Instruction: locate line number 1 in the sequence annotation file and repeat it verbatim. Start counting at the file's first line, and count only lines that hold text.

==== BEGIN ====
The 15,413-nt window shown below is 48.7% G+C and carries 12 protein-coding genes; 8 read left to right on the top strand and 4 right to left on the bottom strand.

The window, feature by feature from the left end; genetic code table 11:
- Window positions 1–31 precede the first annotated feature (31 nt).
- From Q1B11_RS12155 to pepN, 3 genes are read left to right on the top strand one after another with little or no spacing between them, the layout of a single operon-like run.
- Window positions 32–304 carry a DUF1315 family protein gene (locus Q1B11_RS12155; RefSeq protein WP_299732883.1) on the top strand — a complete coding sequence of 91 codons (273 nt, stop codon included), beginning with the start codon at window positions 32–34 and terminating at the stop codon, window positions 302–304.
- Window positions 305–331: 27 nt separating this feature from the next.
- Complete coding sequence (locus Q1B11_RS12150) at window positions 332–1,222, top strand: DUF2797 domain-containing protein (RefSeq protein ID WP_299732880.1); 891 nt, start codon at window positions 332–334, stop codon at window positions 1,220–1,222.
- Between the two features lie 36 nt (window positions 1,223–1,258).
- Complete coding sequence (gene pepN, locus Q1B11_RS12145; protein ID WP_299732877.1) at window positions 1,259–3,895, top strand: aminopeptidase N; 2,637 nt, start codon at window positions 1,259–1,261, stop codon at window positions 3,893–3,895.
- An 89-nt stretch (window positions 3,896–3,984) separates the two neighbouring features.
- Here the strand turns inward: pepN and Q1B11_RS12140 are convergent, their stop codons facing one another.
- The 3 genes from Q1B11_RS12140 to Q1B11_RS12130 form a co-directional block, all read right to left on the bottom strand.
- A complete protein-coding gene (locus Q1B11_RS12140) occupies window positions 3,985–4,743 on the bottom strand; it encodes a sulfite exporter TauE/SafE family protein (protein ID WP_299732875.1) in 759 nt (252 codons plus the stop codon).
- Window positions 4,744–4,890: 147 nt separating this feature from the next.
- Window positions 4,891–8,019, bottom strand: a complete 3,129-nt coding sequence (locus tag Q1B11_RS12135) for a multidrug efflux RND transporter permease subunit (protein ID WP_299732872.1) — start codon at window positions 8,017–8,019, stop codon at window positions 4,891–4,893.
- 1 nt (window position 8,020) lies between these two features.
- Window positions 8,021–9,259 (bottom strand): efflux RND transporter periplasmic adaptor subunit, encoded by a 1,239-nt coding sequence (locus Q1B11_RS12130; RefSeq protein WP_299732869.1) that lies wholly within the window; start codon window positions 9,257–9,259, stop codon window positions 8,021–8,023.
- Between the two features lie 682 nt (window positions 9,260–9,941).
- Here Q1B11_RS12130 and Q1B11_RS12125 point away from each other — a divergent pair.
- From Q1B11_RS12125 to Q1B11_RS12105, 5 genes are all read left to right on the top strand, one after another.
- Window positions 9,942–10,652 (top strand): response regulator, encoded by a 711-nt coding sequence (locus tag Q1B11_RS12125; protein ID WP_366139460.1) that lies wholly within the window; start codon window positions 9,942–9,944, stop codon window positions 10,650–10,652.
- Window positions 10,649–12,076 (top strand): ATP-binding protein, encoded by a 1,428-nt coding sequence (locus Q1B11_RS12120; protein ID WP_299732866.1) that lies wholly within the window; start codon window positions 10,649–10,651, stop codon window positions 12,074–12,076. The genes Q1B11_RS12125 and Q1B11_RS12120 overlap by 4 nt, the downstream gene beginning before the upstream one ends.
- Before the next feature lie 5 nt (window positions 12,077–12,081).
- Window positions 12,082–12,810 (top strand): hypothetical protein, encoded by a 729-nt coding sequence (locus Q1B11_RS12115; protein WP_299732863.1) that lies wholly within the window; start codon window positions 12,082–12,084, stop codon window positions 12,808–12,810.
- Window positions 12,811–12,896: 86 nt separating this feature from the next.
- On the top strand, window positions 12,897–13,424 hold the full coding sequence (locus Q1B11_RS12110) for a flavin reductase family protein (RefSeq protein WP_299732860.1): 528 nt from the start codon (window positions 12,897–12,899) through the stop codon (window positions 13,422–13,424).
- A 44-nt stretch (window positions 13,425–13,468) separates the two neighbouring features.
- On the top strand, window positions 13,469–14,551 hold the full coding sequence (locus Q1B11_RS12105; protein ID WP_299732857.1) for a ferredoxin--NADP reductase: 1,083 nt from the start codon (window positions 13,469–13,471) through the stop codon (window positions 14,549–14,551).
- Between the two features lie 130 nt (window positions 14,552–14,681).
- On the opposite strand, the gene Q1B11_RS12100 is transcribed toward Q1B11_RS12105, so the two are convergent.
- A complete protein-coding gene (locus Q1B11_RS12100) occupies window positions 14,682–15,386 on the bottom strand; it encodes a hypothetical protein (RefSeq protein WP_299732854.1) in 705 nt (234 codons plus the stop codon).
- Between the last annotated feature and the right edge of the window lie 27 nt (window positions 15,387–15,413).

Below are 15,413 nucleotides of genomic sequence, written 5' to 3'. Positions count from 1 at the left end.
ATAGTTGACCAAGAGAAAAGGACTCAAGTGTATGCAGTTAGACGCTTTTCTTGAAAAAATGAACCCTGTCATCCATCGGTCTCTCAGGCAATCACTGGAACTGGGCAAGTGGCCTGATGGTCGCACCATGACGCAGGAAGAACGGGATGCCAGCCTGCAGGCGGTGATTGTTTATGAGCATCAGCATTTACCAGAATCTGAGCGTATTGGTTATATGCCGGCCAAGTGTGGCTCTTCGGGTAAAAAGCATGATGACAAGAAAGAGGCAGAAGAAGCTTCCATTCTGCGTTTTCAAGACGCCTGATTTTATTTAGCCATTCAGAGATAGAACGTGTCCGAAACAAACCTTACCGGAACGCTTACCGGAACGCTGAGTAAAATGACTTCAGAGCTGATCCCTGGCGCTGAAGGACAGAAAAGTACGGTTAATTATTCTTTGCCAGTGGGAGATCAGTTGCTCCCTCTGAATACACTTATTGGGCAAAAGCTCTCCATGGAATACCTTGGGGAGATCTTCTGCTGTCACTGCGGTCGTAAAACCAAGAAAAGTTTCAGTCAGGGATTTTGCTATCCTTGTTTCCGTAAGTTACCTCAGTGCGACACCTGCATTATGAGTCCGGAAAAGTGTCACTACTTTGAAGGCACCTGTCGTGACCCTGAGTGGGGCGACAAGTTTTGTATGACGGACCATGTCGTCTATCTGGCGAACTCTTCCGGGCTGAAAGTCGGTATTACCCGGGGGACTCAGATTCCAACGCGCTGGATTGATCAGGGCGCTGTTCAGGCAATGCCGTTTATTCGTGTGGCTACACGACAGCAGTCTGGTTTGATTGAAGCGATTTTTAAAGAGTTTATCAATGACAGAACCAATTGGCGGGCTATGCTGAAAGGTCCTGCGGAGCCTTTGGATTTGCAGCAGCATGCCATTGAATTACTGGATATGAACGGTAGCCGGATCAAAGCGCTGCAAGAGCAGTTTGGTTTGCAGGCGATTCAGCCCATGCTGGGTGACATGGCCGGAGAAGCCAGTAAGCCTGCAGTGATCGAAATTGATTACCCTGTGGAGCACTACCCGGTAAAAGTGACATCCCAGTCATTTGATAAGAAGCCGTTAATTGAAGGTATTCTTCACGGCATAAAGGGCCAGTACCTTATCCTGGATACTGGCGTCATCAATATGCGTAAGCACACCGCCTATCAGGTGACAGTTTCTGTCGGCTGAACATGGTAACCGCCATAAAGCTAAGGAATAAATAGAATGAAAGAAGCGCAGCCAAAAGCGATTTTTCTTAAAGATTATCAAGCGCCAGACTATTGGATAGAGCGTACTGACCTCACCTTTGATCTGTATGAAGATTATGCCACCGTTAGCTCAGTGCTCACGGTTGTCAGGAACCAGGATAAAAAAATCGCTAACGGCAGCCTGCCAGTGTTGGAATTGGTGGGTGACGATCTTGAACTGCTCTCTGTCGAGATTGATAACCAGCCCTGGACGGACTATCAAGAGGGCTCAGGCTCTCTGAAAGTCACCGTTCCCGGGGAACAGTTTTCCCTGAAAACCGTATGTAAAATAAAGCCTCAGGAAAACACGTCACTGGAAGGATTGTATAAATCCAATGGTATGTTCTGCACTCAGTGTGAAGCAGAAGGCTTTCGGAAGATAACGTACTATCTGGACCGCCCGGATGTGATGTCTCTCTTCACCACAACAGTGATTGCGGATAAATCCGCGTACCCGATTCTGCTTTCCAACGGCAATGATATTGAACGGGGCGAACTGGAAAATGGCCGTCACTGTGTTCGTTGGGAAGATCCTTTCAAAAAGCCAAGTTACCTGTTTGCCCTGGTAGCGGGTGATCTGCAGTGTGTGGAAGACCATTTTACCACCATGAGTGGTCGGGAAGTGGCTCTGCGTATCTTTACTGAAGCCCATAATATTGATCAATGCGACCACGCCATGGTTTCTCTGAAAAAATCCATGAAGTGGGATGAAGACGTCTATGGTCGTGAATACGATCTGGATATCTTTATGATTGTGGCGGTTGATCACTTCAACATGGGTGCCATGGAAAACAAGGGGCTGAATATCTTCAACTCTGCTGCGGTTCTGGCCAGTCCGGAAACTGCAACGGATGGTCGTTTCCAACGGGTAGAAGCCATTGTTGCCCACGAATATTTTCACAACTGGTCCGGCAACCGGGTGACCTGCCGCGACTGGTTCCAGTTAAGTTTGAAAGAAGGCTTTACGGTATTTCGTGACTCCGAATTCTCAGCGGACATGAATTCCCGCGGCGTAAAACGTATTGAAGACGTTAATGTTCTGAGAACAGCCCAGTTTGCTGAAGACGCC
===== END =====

The 15,413-nt window shown below is 48.7% G+C and carries 12 protein-coding genes; 8 read left to right on the top strand and 4 right to left on the bottom strand.